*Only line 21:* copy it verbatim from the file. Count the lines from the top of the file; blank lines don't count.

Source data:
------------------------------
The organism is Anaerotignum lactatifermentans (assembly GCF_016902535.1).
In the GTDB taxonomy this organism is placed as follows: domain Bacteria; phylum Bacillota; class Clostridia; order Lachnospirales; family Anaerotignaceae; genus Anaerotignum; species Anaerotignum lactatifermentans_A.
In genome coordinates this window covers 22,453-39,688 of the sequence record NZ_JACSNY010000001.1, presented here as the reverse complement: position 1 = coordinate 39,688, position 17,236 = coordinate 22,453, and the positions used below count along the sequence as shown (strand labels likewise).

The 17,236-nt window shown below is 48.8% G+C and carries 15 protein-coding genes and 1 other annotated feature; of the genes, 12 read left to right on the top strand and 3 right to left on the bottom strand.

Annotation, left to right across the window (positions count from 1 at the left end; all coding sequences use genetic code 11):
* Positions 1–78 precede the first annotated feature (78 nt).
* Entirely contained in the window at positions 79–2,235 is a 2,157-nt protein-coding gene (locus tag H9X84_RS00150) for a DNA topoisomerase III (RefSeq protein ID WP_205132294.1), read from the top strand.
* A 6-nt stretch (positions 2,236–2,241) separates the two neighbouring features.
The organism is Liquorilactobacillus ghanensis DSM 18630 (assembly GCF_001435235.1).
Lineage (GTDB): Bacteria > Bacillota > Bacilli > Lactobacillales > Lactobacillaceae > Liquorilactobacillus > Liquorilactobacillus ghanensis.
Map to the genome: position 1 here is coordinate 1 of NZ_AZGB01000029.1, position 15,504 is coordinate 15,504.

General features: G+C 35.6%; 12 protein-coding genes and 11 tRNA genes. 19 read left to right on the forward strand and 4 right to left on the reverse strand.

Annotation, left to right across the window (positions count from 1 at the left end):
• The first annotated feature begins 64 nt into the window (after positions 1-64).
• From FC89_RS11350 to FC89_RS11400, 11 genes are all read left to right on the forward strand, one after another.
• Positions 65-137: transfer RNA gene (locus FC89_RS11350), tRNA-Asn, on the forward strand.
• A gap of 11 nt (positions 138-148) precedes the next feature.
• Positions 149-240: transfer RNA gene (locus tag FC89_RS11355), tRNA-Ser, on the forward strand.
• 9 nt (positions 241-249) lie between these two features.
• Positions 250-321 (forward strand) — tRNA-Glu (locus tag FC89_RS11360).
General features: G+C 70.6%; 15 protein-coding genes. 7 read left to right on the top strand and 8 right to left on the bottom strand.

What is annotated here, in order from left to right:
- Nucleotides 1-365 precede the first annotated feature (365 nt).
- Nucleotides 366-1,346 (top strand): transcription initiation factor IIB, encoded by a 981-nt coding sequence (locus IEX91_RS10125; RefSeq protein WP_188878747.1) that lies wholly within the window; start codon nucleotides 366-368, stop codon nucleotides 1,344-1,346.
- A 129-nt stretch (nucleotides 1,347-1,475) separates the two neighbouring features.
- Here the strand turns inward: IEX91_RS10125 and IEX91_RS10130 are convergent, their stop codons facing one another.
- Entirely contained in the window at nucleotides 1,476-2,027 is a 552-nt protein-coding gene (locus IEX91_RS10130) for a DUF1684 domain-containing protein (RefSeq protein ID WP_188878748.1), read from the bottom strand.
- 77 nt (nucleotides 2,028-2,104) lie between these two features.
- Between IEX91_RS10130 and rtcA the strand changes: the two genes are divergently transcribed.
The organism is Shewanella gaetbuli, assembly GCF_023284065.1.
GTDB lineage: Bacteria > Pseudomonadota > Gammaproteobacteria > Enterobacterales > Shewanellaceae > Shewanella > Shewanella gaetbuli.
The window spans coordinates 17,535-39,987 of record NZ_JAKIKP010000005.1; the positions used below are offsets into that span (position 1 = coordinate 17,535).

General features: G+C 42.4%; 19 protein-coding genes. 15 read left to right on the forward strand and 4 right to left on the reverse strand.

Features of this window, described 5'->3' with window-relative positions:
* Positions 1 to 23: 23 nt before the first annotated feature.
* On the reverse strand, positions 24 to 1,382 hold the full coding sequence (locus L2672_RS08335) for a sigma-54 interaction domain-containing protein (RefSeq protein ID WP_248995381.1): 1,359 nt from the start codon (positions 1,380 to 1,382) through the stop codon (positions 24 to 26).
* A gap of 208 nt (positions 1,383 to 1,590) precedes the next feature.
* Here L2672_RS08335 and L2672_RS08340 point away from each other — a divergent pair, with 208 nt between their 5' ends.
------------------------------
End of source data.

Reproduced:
General features: G+C 70.6%; 15 protein-coding genes. 7 read left to right on the top strand and 8 right to left on the bottom strand.